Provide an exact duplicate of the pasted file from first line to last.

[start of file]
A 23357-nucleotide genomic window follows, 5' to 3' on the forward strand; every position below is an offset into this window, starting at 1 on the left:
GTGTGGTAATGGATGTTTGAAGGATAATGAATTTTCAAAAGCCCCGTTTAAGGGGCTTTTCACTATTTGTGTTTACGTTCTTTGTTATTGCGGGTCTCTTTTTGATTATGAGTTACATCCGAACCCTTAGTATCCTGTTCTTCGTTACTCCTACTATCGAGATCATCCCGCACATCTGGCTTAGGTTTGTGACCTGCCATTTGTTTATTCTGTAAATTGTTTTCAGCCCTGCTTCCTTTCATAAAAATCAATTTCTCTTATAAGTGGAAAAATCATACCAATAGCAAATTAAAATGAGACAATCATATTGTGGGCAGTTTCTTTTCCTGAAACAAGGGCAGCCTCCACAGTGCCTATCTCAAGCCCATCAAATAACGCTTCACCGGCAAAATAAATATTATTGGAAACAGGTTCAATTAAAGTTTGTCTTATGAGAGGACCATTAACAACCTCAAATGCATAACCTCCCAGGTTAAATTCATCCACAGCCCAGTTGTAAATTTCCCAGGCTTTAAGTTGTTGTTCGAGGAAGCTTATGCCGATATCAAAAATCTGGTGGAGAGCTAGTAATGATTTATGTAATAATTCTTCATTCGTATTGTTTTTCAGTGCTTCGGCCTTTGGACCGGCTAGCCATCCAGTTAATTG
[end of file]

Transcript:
A 23357-nucleotide genomic window follows, 5' to 3' on the forward strand; every position below is an offset into this window, starting at 1 on the left:
GTGTGGTAATGGATGTTTGAAGGATAATGAATTTTCAAAAGCCCCGTTTAAGGGGCTTTTCACTATTTGTGTTTACGTTCTTTGTTATTGCGGGTCTCTTTTTGATTATGAGTTACATCCGAACCCTTAGTATCCTGTTCTTCGTTACTCCTACTATCGAGATCATCCCGCACATCTGGCTTAGGTTTGTGACCTGCCATTTGTTTATTCTGTAAATTGTTTTCAGCCCTGCTTCCTTTCATAAAAATCAATTTCTCTTATAAGTGGAAAAATCATACCAATAGCAAATTAAAATGAGACAATCATATTGTGGGCAGTTTCTTTTCCTGAAACAAGGGCAGCCTCCACAGTGCCTATCTCAAGCCCATCAAATAACGCTTCACCGGCAAAATAAATATTATTGGAAACAGGTTCAATTAAAGTTTGTCTTATGAGAGGACCATTAACAACCTCAAATGCATAACCTCCCAGGTTAAATTCATCCACAGCCCAGTTGTAAATTTCCCAGGCTTTAAGTTGTTGTTCGAGGAAGCTTATGCCGATATCAAAAATCTGGTGGAGAGCTAGTAATGATTTATGTAATAATTCTTCATTCGTATTGTTTTTCAGTGCTTCGGCCTTTGGACCGGCTAGCCATCCAGTTAATTG